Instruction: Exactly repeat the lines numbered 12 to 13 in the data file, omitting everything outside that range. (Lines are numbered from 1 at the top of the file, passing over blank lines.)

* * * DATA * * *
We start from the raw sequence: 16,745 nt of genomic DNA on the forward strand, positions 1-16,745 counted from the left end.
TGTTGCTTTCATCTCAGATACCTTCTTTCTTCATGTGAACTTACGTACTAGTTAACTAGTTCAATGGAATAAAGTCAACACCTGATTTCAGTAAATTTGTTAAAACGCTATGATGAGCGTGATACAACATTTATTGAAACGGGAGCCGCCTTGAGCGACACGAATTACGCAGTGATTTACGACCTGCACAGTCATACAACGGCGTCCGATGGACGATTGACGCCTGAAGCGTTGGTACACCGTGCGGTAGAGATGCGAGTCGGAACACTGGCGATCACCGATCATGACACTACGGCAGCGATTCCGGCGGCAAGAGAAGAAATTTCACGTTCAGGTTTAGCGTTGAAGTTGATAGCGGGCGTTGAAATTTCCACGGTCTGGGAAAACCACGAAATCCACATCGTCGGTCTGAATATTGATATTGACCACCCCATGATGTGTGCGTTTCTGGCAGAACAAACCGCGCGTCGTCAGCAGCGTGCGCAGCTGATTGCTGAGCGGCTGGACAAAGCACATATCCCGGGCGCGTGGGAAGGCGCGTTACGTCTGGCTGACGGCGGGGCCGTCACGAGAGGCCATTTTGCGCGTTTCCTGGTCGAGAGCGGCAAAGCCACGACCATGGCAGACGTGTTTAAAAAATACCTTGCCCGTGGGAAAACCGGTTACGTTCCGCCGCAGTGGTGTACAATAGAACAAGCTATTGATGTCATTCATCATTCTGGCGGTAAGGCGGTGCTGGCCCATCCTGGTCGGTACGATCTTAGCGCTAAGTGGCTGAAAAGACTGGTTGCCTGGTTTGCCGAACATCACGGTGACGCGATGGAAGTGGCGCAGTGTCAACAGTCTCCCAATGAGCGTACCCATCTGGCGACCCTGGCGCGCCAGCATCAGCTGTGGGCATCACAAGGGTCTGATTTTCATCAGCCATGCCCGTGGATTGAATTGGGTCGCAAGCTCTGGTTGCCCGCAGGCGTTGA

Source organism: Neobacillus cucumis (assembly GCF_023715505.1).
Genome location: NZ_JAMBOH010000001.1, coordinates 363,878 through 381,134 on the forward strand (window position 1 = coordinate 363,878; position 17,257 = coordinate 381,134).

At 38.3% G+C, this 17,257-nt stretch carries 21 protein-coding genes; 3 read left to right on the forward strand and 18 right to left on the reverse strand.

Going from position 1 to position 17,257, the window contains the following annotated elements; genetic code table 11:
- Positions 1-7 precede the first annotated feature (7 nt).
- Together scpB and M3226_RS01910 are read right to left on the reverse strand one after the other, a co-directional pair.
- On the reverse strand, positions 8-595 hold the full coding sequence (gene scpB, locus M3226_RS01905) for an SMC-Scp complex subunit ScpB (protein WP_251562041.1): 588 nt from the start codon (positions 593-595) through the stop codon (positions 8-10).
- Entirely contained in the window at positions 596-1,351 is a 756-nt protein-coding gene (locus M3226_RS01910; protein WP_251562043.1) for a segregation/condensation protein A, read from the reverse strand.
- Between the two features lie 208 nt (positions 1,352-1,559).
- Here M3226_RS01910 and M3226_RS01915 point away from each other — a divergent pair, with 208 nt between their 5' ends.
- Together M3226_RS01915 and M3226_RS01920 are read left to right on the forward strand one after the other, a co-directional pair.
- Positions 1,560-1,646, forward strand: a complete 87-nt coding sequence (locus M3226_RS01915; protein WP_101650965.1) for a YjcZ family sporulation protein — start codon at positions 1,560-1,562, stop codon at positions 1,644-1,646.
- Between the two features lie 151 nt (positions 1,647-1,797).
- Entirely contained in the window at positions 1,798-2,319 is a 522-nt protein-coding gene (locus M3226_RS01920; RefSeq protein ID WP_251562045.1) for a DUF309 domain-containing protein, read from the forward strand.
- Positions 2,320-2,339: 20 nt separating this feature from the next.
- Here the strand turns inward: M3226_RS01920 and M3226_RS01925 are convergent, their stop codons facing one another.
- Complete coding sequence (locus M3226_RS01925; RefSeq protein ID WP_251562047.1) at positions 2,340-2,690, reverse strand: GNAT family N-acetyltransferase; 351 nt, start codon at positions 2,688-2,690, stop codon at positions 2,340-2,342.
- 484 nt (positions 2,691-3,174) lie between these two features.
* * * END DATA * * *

- Here M3226_RS01910 and M3226_RS01915 point away from each other — a divergent pair, with 208 nt between their 5' ends.
- Together M3226_RS01915 and M3226_RS01920 are read left to right on the forward strand one after the other, a co-directional pair.